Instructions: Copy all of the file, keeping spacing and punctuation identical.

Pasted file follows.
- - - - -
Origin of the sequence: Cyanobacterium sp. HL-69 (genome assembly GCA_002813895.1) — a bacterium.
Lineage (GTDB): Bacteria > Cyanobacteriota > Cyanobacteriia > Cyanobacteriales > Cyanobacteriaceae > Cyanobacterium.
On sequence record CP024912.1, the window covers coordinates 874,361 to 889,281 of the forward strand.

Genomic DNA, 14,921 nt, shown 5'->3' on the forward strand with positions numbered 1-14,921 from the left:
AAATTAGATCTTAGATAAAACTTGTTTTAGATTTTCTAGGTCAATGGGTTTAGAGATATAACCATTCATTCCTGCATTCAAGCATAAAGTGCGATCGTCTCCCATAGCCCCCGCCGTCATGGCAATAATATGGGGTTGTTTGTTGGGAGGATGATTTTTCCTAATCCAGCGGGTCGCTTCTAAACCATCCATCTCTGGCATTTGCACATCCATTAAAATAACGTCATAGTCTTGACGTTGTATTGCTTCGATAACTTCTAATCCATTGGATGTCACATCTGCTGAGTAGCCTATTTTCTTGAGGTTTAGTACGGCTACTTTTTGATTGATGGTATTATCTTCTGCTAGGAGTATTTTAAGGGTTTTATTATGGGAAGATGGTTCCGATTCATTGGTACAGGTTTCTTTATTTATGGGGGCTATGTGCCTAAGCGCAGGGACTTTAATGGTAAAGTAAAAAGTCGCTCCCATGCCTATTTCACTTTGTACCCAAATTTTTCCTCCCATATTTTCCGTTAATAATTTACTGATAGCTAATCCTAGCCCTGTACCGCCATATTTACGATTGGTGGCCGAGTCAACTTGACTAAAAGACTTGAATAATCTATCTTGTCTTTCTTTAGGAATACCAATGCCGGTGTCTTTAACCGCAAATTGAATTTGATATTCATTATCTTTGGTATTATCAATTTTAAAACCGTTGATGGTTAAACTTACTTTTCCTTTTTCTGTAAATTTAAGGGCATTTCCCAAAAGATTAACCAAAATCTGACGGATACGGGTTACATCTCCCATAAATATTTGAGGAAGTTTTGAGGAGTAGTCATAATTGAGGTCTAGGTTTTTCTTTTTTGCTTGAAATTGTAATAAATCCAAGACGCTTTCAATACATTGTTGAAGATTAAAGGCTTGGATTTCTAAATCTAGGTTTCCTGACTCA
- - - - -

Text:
Origin of the sequence: Cyanobacterium sp. HL-69 (genome assembly GCA_002813895.1) — a bacterium.
Lineage (GTDB): Bacteria > Cyanobacteriota > Cyanobacteriia > Cyanobacteriales > Cyanobacteriaceae > Cyanobacterium.
On sequence record CP024912.1, the window covers coordinates 874,361 to 889,281 of the forward strand.

Genomic DNA, 14,921 nt, shown 5'->3' on the forward strand with positions numbered 1-14,921 from the left:
AAATTAGATCTTAGATAAAACTTGTTTTAGATTTTCTAGGTCAATGGGTTTAGAGATATAACCATTCATTCCTGCATTCAAGCATAAAGTGCGATCGTCTCCCATAGCCCCCGCCGTCATGGCAATAATATGGGGTTGTTTGTTGGGAGGATGATTTTTCCTAATCCAGCGGGTCGCTTCTAAACCATCCATCTCTGGCATTTGCACATCCATTAAAATAACGTCATAGTCTTGACGTTGTATTGCTTCGATAACTTCTAATCCATTGGATGTCACATCTGCTGAGTAGCCTATTTTCTTGAGGTTTAGTACGGCTACTTTTTGATTGATGGTATTATCTTCTGCTAGGAGTATTTTAAGGGTTTTATTATGGGAAGATGGTTCCGATTCATTGGTACAGGTTTCTTTATTTATGGGGGCTATGTGCCTAAGCGCAGGGACTTTAATGGTAAAGTAAAAAGTCGCTCCCATGCCTATTTCACTTTGTACCCAAATTTTTCCTCCCATATTTTCCGTTAATAATTTACTGATAGCTAATCCTAGCCCTGTACCGCCATATTTACGATTGGTGGCCGAGTCAACTTGACTAAAAGACTTGAATAATCTATCTTGTCTTTCTTTAGGAATACCAATGCCGGTGTCTTTAACCGCAAATTGAATTTGATATTCATTATCTTTGGTATTATCAATTTTAAAACCGTTGATGGTTAAACTTACTTTTCCTTTTTCTGTAAATTTAAGGGCATTTCCCAAAAGATTAACCAAAATCTGACGGATACGGGTTACATCTCCCATAAATATTTGAGGAAGTTTTGAGGAGTAGTCATAATTGAGGTCTAGGTTTTTCTTTTTTGCTTGAAATTGTAATAAATCCAAGACGCTTTCAATACATTGTTGAAGATTAAAGGCTTGGATTTCTAAATCTAGGTTTCCTGACTCA